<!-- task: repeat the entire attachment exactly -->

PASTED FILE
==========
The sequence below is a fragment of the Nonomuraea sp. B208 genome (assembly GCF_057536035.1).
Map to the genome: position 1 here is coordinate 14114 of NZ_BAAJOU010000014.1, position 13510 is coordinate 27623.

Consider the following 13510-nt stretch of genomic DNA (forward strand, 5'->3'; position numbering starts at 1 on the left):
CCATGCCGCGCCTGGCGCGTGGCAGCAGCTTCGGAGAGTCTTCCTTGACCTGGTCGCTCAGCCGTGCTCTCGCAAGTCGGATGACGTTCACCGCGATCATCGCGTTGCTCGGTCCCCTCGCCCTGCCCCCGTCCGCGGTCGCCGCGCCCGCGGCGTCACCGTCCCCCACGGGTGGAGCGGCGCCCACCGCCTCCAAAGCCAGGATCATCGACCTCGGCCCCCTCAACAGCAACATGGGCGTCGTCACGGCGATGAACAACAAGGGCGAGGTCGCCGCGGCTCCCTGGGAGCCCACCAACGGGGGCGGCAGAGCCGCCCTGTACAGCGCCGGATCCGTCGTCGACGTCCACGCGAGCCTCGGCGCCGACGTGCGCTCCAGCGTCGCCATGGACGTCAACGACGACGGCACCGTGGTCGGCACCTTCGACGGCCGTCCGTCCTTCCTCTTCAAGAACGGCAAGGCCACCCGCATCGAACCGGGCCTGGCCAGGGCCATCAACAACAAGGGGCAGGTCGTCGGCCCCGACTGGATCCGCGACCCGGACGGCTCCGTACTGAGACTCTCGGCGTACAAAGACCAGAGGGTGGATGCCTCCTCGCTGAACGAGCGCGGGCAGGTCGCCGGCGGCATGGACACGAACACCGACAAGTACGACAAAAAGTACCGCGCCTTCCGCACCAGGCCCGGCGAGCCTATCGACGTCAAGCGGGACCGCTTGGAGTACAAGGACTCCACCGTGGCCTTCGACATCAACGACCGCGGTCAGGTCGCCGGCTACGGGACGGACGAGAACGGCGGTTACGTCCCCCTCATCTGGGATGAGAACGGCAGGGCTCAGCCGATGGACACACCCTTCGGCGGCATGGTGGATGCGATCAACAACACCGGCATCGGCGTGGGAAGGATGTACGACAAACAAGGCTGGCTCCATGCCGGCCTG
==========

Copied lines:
The sequence below is a fragment of the Nonomuraea sp. B208 genome (assembly GCF_057536035.1).
Map to the genome: position 1 here is coordinate 14114 of NZ_BAAJOU010000014.1, position 13510 is coordinate 27623.

Consider the following 13510-nt stretch of genomic DNA (forward strand, 5'->3'; position numbering starts at 1 on the left):
CCATGCCGCGCCTGGCGCGTGGCAGCAGCTTCGGAGAGTCTTCCTTGACCTGGTCGCTCAGCCGTGCTCTCGCAAGTCGGATGACGTTCACCGCGATCATCGCGTTGCTCGGTCCCCTCGCCCTGCCCCCGTCCGCGGTCGCCGCGCCCGCGGCGTCACCGTCCCCCACGGGTGGAGCGGCGCCCACCGCCTCCAAAGCCAGGATCATCGACCTCGGCCCCCTCAACAGCAACATGGGCGTCGTCACGGCGATGAACAACAAGGGCGAGGTCGCCGCGGCTCCCTGGGAGCCCACCAACGGGGGCGGCAGAGCCGCCCTGTACAGCGCCGGATCCGTCGTCGACGTCCACGCGAGCCTCGGCGCCGACGTGCGCTCCAGCGTCGCCATGGACGTCAACGACGACGGCACCGTGGTCGGCACCTTCGACGGCCGTCCGTCCTTCCTCTTCAAGAACGGCAAGGCCACCCGCATCGAACCGGGCCTGGCCAGGGCCATCAACAACAAGGGGCAGGTCGTCGGCCCCGACTGGATCCGCGACCCGGACGGCTCCGTACTGAGACTCTCGGCGTACAAAGACCAGAGGGTGGATGCCTCCTCGCTGAACGAGCGCGGGCAGGTCGCCGGCGGCATGGACACGAACACCGACAAGTACGACAAAAAGTACCGCGCCTTCCGCACCAGGCCCGGCGAGCCTATCGACGTCAAGCGGGACCGCTTGGAGTACAAGGACTCCACCGTGGCCTTCGACATCAACGACCGCGGTCAGGTCGCCGGCTACGGGACGGACGAGAACGGCGGTTACGTCCCCCTCATCTGGGATGAGAACGGCAGGGCTCAGCCGATGGACACACCCTTCGGCGGCATGGTGGATGCGATCAACAACACCGGCATCGGCGTGGGAAGGATGTACGACAAACAAGGCTGGCTCCATGCCGGCCTG